Sourdough is a naturally fermented dough that is used worldwide to produce a variety of baked foods. Various lactic acid bacteria (LAB), which can determine the quality of sourdough baked foods by producing metabolites, have been found in the sourdough ecosystem. However, spontaneous fermentation of sourdough leads to unpredictable growth of various micro-organisms, which result in unstable product quality. From an ecological perspective, many researchers have recently studied sourdough LAB diversity, particularly the elucidation of LAB community interactions and the dynamic mechanisms during the fermentation process, in response to requests for the control and design of a desired sourdough microbial community. This article reviews recent advances in the study of sourdough LAB diversity and its dynamics in association with unique characteristics of the fermentation system; it also discusses future perspectives for better understanding of the complex sourdough microbial ecosystem, which can be attained efficiently by both in vitro and in situ experimental approaches.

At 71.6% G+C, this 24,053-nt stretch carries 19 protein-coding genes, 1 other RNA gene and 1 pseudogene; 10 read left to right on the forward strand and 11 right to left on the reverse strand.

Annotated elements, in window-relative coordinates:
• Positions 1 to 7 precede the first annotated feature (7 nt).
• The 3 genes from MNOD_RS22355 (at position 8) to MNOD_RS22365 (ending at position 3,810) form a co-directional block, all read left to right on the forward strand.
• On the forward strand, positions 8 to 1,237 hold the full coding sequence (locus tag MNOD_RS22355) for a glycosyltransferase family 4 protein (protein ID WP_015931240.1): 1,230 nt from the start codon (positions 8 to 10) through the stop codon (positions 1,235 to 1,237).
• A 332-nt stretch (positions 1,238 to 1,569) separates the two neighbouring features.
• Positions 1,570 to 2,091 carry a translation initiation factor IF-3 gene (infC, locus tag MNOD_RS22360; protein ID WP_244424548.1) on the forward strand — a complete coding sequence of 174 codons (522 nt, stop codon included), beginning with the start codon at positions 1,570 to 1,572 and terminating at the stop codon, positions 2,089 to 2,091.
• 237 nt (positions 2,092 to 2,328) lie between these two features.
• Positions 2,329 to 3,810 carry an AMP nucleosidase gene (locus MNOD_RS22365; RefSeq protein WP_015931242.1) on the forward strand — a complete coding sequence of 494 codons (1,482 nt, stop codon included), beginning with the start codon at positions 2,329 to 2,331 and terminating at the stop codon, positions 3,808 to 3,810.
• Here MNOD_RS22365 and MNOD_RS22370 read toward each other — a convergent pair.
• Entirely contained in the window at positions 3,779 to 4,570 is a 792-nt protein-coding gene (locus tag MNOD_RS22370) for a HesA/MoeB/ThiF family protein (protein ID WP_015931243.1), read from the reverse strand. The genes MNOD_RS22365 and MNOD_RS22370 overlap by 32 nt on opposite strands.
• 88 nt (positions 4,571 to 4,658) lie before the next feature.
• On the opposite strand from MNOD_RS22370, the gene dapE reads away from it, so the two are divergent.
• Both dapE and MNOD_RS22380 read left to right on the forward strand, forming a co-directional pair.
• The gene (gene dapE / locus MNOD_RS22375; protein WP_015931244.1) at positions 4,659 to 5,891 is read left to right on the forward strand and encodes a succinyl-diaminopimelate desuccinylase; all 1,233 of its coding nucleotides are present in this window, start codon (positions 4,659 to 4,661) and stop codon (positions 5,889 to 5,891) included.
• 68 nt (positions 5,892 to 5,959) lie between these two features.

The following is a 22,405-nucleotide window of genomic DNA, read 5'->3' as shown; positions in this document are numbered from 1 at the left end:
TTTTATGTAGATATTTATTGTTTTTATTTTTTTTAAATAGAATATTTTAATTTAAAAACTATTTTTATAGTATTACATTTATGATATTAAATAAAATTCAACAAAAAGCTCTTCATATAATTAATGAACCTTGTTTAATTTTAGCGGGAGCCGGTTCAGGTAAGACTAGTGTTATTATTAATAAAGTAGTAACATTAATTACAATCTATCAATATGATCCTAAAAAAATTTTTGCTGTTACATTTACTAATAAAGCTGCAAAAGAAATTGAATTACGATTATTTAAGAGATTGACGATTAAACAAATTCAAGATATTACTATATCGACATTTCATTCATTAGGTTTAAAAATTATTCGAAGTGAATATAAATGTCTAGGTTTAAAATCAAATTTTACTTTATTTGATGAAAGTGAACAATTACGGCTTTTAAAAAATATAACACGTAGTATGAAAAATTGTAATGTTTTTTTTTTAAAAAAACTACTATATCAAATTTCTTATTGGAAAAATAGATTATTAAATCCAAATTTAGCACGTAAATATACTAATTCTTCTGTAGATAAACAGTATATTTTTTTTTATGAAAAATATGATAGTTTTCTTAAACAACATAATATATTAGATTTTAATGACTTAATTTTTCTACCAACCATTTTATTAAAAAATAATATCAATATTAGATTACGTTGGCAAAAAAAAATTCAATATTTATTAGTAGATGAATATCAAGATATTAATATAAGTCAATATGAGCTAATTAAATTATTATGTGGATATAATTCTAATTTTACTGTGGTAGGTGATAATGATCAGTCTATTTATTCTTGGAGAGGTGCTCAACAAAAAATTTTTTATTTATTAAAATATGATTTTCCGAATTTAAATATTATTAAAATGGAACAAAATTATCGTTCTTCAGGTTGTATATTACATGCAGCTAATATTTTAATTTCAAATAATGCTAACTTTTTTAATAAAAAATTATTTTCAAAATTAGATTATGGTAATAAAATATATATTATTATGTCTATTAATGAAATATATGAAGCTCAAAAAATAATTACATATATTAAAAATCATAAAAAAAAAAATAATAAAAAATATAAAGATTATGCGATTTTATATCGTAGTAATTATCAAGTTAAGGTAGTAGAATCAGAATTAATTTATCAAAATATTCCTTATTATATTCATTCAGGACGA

All Science Journal Classification (ASJC) codes
- Applied Microbiology and Biotechnology